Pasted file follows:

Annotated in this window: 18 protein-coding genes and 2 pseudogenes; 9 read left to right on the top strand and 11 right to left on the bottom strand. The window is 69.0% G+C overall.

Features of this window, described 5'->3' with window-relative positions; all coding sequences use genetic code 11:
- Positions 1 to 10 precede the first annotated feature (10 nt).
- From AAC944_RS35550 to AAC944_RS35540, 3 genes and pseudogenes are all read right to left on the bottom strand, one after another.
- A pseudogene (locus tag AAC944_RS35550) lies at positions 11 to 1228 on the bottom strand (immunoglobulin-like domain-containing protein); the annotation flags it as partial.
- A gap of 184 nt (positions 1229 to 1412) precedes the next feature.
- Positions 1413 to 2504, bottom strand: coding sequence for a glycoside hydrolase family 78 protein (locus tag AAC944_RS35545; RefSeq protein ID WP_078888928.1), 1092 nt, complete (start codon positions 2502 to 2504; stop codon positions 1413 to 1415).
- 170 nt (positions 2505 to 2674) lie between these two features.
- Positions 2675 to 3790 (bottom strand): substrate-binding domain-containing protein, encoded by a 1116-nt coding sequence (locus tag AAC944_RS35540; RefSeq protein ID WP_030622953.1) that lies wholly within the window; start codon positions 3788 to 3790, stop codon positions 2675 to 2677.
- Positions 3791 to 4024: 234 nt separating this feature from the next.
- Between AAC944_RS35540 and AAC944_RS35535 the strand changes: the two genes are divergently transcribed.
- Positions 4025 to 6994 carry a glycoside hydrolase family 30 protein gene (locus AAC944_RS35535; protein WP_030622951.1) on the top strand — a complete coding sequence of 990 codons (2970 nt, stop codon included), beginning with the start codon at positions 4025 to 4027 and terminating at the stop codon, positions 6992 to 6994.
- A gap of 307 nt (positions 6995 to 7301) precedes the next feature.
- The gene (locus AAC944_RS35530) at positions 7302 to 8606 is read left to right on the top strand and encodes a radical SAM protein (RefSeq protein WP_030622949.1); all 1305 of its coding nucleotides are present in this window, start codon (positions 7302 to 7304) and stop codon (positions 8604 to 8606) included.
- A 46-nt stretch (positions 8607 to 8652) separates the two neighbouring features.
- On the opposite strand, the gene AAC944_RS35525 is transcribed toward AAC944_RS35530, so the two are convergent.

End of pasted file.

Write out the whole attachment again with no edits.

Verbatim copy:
Annotated in this window: 18 protein-coding genes and 2 pseudogenes; 9 read left to right on the top strand and 11 right to left on the bottom strand. The window is 69.0% G+C overall.

Features of this window, described 5'->3' with window-relative positions; all coding sequences use genetic code 11:
- Positions 1 to 10 precede the first annotated feature (10 nt).
- From AAC944_RS35550 to AAC944_RS35540, 3 genes and pseudogenes are all read right to left on the bottom strand, one after another.
- A pseudogene (locus tag AAC944_RS35550) lies at positions 11 to 1228 on the bottom strand (immunoglobulin-like domain-containing protein); the annotation flags it as partial.
- A gap of 184 nt (positions 1229 to 1412) precedes the next feature.
- Positions 1413 to 2504, bottom strand: coding sequence for a glycoside hydrolase family 78 protein (locus tag AAC944_RS35545; RefSeq protein ID WP_078888928.1), 1092 nt, complete (start codon positions 2502 to 2504; stop codon positions 1413 to 1415).
- 170 nt (positions 2505 to 2674) lie between these two features.
- Positions 2675 to 3790 (bottom strand): substrate-binding domain-containing protein, encoded by a 1116-nt coding sequence (locus tag AAC944_RS35540; RefSeq protein ID WP_030622953.1) that lies wholly within the window; start codon positions 3788 to 3790, stop codon positions 2675 to 2677.
- Positions 3791 to 4024: 234 nt separating this feature from the next.
- Between AAC944_RS35540 and AAC944_RS35535 the strand changes: the two genes are divergently transcribed.
- Positions 4025 to 6994 carry a glycoside hydrolase family 30 protein gene (locus AAC944_RS35535; protein WP_030622951.1) on the top strand — a complete coding sequence of 990 codons (2970 nt, stop codon included), beginning with the start codon at positions 4025 to 4027 and terminating at the stop codon, positions 6992 to 6994.
- A gap of 307 nt (positions 6995 to 7301) precedes the next feature.
- The gene (locus AAC944_RS35530) at positions 7302 to 8606 is read left to right on the top strand and encodes a radical SAM protein (RefSeq protein WP_030622949.1); all 1305 of its coding nucleotides are present in this window, start codon (positions 7302 to 7304) and stop codon (positions 8604 to 8606) included.
- A 46-nt stretch (positions 8607 to 8652) separates the two neighbouring features.
- On the opposite strand, the gene AAC944_RS35525 is transcribed toward AAC944_RS35530, so the two are convergent.